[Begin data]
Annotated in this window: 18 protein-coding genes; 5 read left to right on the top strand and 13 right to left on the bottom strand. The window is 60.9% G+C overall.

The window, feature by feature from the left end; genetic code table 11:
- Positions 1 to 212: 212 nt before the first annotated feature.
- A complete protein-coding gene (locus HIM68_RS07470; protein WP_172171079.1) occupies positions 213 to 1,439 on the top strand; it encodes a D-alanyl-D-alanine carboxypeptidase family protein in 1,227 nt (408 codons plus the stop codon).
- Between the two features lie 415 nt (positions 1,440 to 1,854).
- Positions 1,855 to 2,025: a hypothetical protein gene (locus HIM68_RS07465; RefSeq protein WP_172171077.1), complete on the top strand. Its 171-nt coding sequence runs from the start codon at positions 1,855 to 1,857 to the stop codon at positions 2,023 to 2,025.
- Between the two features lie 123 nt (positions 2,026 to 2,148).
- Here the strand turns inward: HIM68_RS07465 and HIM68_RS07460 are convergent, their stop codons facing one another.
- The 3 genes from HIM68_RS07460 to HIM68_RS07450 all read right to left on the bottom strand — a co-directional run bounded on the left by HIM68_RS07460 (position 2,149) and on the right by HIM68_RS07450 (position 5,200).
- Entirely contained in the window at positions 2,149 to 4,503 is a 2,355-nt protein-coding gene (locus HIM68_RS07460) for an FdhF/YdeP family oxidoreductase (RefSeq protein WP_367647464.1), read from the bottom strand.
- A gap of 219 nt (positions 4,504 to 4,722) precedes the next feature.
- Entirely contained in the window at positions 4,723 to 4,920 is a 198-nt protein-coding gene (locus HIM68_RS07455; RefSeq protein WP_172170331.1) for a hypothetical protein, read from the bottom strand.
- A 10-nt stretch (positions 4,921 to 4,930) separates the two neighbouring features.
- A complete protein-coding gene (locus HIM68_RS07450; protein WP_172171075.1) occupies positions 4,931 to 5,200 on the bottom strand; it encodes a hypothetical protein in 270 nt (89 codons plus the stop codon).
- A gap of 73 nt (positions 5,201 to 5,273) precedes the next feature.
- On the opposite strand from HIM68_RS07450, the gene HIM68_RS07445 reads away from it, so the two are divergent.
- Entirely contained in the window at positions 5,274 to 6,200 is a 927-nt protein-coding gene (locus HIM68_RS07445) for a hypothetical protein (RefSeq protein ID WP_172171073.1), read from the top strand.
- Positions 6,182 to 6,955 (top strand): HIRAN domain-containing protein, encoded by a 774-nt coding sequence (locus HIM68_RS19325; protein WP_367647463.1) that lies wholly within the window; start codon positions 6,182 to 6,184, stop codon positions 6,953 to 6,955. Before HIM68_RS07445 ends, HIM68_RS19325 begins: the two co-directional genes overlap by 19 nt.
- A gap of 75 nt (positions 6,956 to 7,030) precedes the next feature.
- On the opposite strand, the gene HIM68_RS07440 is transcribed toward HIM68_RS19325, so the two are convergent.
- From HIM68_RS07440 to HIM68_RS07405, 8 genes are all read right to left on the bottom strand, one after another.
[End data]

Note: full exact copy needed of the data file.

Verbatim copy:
Annotated in this window: 18 protein-coding genes; 5 read left to right on the top strand and 13 right to left on the bottom strand. The window is 60.9% G+C overall.

The window, feature by feature from the left end; genetic code table 11:
- Positions 1 to 212: 212 nt before the first annotated feature.
- A complete protein-coding gene (locus HIM68_RS07470; protein WP_172171079.1) occupies positions 213 to 1,439 on the top strand; it encodes a D-alanyl-D-alanine carboxypeptidase family protein in 1,227 nt (408 codons plus the stop codon).
- Between the two features lie 415 nt (positions 1,440 to 1,854).
- Positions 1,855 to 2,025: a hypothetical protein gene (locus HIM68_RS07465; RefSeq protein WP_172171077.1), complete on the top strand. Its 171-nt coding sequence runs from the start codon at positions 1,855 to 1,857 to the stop codon at positions 2,023 to 2,025.
- Between the two features lie 123 nt (positions 2,026 to 2,148).
- Here the strand turns inward: HIM68_RS07465 and HIM68_RS07460 are convergent, their stop codons facing one another.
- The 3 genes from HIM68_RS07460 to HIM68_RS07450 all read right to left on the bottom strand — a co-directional run bounded on the left by HIM68_RS07460 (position 2,149) and on the right by HIM68_RS07450 (position 5,200).
- Entirely contained in the window at positions 2,149 to 4,503 is a 2,355-nt protein-coding gene (locus HIM68_RS07460) for an FdhF/YdeP family oxidoreductase (RefSeq protein WP_367647464.1), read from the bottom strand.
- A gap of 219 nt (positions 4,504 to 4,722) precedes the next feature.
- Entirely contained in the window at positions 4,723 to 4,920 is a 198-nt protein-coding gene (locus HIM68_RS07455; RefSeq protein WP_172170331.1) for a hypothetical protein, read from the bottom strand.
- A 10-nt stretch (positions 4,921 to 4,930) separates the two neighbouring features.
- A complete protein-coding gene (locus HIM68_RS07450; protein WP_172171075.1) occupies positions 4,931 to 5,200 on the bottom strand; it encodes a hypothetical protein in 270 nt (89 codons plus the stop codon).
- A gap of 73 nt (positions 5,201 to 5,273) precedes the next feature.
- On the opposite strand from HIM68_RS07450, the gene HIM68_RS07445 reads away from it, so the two are divergent.
- Entirely contained in the window at positions 5,274 to 6,200 is a 927-nt protein-coding gene (locus HIM68_RS07445) for a hypothetical protein (RefSeq protein ID WP_172171073.1), read from the top strand.
- Positions 6,182 to 6,955 (top strand): HIRAN domain-containing protein, encoded by a 774-nt coding sequence (locus HIM68_RS19325; protein WP_367647463.1) that lies wholly within the window; start codon positions 6,182 to 6,184, stop codon positions 6,953 to 6,955. Before HIM68_RS07445 ends, HIM68_RS19325 begins: the two co-directional genes overlap by 19 nt.
- A gap of 75 nt (positions 6,956 to 7,030) precedes the next feature.
- On the opposite strand, the gene HIM68_RS07440 is transcribed toward HIM68_RS19325, so the two are convergent.
- From HIM68_RS07440 to HIM68_RS07405, 8 genes are all read right to left on the bottom strand, one after another.